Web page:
AUSTIN, Texas — The Texas chapter of Moms Demand Action for Gun Sense in America, part of Everytown for Gun Safety, today criticized Governor Abbott for signing HB 1387 into law. The new law allows an unlimited number of teachers and staff across the state to be armed in schools.
“Make no mistake: Governor Abbott’s decision today will have negative consequences for our children,” said Hilary Whitfield, volunteer leader with the Texas chapter of Moms Demand Action for Gun Sense in America. “With an unlimited number of guns allowed in schools, it’s only a matter of time until a child is unintentionally injured. So our fight doesn’t end here; we’ll be going district to district to urge school boards to reject this risky, misguided program.”
HB 1387 would increase the number of guns in schools, despite the fact that there is no evidence indicating that arming teachers makes schools safer. Further, SB 11, also signed by Governor Abbott, provides additional funding to pay for the expanded School Marshal program. Though the bill also includes proven policies that help make schools safer — like mental health counseling and threat assessment programs — the combination of this bill and HB 1387 drastically increases the potential risk posed to children in Texas schools.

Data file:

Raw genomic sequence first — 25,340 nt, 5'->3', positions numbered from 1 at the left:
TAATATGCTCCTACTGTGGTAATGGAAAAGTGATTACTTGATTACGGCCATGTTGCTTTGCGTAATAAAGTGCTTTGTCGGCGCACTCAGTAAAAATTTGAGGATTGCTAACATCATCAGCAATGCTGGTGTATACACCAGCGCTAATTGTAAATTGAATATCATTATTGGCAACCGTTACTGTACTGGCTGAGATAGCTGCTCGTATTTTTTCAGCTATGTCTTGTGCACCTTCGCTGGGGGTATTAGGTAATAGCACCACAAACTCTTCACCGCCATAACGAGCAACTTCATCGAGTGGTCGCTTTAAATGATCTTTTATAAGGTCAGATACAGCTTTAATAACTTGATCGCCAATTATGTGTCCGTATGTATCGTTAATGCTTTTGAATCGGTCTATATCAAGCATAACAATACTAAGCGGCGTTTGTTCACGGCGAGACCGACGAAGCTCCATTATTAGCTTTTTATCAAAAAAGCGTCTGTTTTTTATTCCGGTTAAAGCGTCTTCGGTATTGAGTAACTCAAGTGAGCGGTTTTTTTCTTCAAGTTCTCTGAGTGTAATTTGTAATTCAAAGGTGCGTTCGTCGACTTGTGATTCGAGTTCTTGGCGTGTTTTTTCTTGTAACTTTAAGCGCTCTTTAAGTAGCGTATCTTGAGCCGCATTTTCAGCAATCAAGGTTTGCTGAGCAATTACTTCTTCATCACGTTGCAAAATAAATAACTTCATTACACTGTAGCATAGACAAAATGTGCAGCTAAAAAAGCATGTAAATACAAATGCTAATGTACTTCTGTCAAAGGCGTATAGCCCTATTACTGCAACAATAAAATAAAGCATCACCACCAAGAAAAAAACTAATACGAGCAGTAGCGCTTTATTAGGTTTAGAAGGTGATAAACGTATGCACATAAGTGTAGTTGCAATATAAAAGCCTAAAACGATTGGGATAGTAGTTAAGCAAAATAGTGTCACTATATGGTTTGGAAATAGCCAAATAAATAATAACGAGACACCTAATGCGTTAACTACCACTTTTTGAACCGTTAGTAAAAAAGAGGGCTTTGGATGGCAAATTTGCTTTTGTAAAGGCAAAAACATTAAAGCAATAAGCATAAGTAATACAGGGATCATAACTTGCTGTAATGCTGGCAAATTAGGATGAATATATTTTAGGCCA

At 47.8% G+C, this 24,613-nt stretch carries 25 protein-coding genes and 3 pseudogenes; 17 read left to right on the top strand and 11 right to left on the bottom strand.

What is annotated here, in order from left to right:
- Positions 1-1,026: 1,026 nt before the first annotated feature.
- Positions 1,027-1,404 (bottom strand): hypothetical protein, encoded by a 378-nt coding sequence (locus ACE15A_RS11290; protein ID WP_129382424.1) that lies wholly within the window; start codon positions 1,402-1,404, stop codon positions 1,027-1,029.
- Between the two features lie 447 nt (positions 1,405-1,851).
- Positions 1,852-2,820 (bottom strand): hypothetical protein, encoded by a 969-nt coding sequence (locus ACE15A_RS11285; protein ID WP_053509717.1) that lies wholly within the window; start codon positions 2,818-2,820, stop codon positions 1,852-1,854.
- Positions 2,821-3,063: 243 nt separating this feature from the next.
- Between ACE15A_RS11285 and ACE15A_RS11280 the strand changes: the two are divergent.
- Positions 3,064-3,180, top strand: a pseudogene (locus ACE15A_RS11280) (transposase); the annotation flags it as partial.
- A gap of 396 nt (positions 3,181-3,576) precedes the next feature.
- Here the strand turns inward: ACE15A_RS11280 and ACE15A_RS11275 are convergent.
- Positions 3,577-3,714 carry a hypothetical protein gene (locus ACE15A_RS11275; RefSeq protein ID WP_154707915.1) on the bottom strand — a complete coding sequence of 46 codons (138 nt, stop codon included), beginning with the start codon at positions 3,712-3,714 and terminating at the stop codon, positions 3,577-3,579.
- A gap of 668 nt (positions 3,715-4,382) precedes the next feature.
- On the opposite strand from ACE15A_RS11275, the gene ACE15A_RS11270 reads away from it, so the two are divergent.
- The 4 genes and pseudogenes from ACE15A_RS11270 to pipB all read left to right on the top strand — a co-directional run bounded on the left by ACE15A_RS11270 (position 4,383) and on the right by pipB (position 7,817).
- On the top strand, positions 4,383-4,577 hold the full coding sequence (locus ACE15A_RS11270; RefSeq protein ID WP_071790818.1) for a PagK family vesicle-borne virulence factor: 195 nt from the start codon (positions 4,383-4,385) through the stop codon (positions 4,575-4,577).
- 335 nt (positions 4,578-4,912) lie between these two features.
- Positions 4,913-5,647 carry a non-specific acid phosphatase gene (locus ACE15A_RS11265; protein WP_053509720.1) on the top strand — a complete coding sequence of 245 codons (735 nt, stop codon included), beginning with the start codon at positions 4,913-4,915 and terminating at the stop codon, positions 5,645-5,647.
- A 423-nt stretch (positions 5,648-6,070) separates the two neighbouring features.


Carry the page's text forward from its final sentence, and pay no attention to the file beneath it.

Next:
Many parents and education experts fear that increasing the number of guns in schools will make Black and brown students — who are already disciplined at a disproportionate rate compared to their white peers — fear for their safety.
Guns in schools are often mishandled and unintentionally discharged, even when they are carried by trained law enforcement. In April in Texas, a police officer assigned to a high school in Mesquite unintentionally discharged his gun at school. In Milwaukee, a 10-year-old student was grazed by a bullet after a gun brought to school by an employee discharged. And in St. Paul, Minnesota, a student found a gun in a bathroom that an employee had left unattended.
Classroom teachers and school staff carrying guns in schools also complicates law enforcement response to active shooter situations. Southlake Police Chief James Brandon called putting guns in the hands of teachers a “nightmare situation,” citing the fact that even the best police officers see their accuracy decrease when trying to fight an armed suspect.